January 28, 2020 // By Jeff Nordquist
Have you ever been on a project that seemed like it was dragging on forever? Where morale was low, the goal was unclear, and the end was never in sight?
There’s no way to sugar-coat it - those projects suck. I’ve been on a couple of them, and after far too long I realized what was missing. Milestones. Places where we could put a stake in the ground and say “We’re done. Nice work! What’s next?”
Agile development doesn’t give us these on its own. Technically, every time you close a story it’s a milestone, and so are the sprint demos where you demonstrate your progress to the Product Owner. But those are just part of the process - business as usual.
Teams need something more. Without a break in the action, the Agile cycle gets boring after a while. If they’re not working toward something significant, teams will lose focus. At best, this means less productivity and discipline. At worst, people start finding more interesting projects to work on.
So find a way to build meaningful milestones into your project. Here are some suggestions:
Defend your MVP
The MVP (“Minimum Viable Product”) is the smallest set of features you need in order to ship your product. Basically, the fastest time to market. But MVPs grow over time. “Oh, yeah, we should probably put this other feature in there too while we’re at it.” Defend your MVP! Take a moment each week to examine everything in the list, and see if you can tweak it. Does everything really, truly have to be in there?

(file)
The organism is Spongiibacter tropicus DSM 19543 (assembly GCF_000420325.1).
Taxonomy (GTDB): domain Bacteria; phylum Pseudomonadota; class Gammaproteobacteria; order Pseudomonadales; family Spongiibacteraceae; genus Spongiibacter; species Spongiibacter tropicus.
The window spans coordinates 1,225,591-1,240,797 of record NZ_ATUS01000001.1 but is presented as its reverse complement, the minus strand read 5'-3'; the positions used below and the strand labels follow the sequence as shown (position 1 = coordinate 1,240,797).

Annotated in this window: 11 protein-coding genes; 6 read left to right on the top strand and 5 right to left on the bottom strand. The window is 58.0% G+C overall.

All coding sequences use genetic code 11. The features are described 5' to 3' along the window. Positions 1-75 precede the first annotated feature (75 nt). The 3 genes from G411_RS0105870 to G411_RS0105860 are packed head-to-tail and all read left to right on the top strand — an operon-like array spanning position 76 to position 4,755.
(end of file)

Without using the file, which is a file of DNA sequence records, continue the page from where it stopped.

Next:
Ship more often
The ultimate milestone is shipping a product. The industry is focused on releasing often, and for good reason. With frequent, small deployments, you get continual feedback and risk is much lower. You may not need 10 Deploys Per Day like John Allspaw and the folks at Flikr, but a faster cadence means more of what you do is getting to market - and that’s a good feeling!
A new product needs to have a certain feature set before it can be released. And it can take a while before it’s ready. What else can you do to break up the dev cycle? Can you build a “partial MVP” and get people to start using it? Kind of a pre-ship ship date? Or maybe you pick a spot in development and say, “Once we reach this point, we’re taking the next sprint to work on this other thing.” Or maybe you define a milestone and get the CTO to buy the team drinks when you hit it. Think about creative ways to add some variety to your dev cycle.
If your team is tired and the end is still a long way off, maybe it’s time to shake things up a little. What can you do to give your team something to celebrate?
Jeff Nordquist is a software developer, leader, coach, and entrepreneur. He loves learning and writing about this stuff! You can reach him on Twitter @jeffnordquist. If you want to see what positions Magenic has open, check out our Careers page!